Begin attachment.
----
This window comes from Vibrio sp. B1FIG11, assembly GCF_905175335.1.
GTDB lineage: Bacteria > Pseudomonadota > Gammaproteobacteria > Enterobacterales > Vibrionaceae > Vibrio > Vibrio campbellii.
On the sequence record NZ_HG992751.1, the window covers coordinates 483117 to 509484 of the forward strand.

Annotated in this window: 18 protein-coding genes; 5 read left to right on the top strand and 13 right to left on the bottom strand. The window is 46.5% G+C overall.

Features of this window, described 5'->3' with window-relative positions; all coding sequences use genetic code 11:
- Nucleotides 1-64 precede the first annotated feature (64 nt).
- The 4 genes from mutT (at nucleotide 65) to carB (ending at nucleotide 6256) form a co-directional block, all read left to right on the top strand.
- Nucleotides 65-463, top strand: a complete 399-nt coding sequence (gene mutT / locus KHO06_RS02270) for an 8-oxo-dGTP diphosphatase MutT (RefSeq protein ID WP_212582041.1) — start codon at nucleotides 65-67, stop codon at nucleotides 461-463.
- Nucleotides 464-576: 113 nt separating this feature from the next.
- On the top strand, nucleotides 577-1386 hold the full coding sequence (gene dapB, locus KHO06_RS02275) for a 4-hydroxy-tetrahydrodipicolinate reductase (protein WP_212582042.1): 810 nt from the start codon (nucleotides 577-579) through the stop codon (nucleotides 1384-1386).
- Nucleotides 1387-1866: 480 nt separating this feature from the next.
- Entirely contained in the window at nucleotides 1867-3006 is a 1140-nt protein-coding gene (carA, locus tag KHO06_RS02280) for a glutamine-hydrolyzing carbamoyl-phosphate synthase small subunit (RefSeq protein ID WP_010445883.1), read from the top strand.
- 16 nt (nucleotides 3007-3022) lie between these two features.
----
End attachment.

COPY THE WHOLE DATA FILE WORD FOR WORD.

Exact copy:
This window comes from Vibrio sp. B1FIG11, assembly GCF_905175335.1.
GTDB lineage: Bacteria > Pseudomonadota > Gammaproteobacteria > Enterobacterales > Vibrionaceae > Vibrio > Vibrio campbellii.
On the sequence record NZ_HG992751.1, the window covers coordinates 483117 to 509484 of the forward strand.

Annotated in this window: 18 protein-coding genes; 5 read left to right on the top strand and 13 right to left on the bottom strand. The window is 46.5% G+C overall.

Features of this window, described 5'->3' with window-relative positions; all coding sequences use genetic code 11:
- Nucleotides 1-64 precede the first annotated feature (64 nt).
- The 4 genes from mutT (at nucleotide 65) to carB (ending at nucleotide 6256) form a co-directional block, all read left to right on the top strand.
- Nucleotides 65-463, top strand: a complete 399-nt coding sequence (gene mutT / locus KHO06_RS02270) for an 8-oxo-dGTP diphosphatase MutT (RefSeq protein ID WP_212582041.1) — start codon at nucleotides 65-67, stop codon at nucleotides 461-463.
- Nucleotides 464-576: 113 nt separating this feature from the next.
- On the top strand, nucleotides 577-1386 hold the full coding sequence (gene dapB, locus KHO06_RS02275) for a 4-hydroxy-tetrahydrodipicolinate reductase (protein WP_212582042.1): 810 nt from the start codon (nucleotides 577-579) through the stop codon (nucleotides 1384-1386).
- Nucleotides 1387-1866: 480 nt separating this feature from the next.
- Entirely contained in the window at nucleotides 1867-3006 is a 1140-nt protein-coding gene (carA, locus tag KHO06_RS02280) for a glutamine-hydrolyzing carbamoyl-phosphate synthase small subunit (RefSeq protein ID WP_010445883.1), read from the top strand.
- 16 nt (nucleotides 3007-3022) lie between these two features.